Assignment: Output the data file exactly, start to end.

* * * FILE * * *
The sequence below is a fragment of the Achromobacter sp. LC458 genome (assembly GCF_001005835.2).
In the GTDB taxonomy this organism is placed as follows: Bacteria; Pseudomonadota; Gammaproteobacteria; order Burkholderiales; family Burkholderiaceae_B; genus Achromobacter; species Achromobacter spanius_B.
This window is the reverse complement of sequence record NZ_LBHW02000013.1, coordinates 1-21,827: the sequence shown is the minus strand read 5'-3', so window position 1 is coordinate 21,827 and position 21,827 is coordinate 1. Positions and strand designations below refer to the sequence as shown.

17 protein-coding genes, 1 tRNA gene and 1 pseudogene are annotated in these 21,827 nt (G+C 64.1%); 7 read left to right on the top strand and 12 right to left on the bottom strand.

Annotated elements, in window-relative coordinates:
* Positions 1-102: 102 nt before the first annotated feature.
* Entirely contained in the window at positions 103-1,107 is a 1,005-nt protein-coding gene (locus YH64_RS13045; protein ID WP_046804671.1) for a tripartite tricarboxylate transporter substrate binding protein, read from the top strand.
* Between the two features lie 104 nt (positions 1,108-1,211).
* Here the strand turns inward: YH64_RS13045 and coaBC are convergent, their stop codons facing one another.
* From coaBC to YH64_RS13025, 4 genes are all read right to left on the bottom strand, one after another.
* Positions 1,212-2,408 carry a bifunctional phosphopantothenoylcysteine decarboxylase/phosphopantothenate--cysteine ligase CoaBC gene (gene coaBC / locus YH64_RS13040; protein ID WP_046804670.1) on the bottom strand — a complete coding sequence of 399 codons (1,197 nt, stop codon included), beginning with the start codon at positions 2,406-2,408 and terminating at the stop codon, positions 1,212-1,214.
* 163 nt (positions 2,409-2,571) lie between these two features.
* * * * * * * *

The sequence below is a fragment of the Achromobacter sp. LC458 genome (assembly GCF_001005835.2).
In the GTDB taxonomy this organism is placed as follows: Bacteria; Pseudomonadota; Gammaproteobacteria; order Burkholderiales; family Burkholderiaceae_B; genus Achromobacter; species Achromobacter spanius_B.
This window is the reverse complement of sequence record NZ_LBHW02000013.1, coordinates 1-21,827: the sequence shown is the minus strand read 5'-3', so window position 1 is coordinate 21,827 and position 21,827 is coordinate 1. Positions and strand designations below refer to the sequence as shown.

17 protein-coding genes, 1 tRNA gene and 1 pseudogene are annotated in these 21,827 nt (G+C 64.1%); 7 read left to right on the top strand and 12 right to left on the bottom strand.

Annotated elements, in window-relative coordinates:
* Positions 1-102: 102 nt before the first annotated feature.
* Entirely contained in the window at positions 103-1,107 is a 1,005-nt protein-coding gene (locus YH64_RS13045; protein ID WP_046804671.1) for a tripartite tricarboxylate transporter substrate binding protein, read from the top strand.
* Between the two features lie 104 nt (positions 1,108-1,211).
* Here the strand turns inward: YH64_RS13045 and coaBC are convergent, their stop codons facing one another.
* From coaBC to YH64_RS13025, 4 genes are all read right to left on the bottom strand, one after another.
* Positions 1,212-2,408 carry a bifunctional phosphopantothenoylcysteine decarboxylase/phosphopantothenate--cysteine ligase CoaBC gene (gene coaBC / locus YH64_RS13040; protein ID WP_046804670.1) on the bottom strand — a complete coding sequence of 399 codons (1,197 nt, stop codon included), beginning with the start codon at positions 2,406-2,408 and terminating at the stop codon, positions 1,212-1,214.
* 163 nt (positions 2,409-2,571) lie between these two features.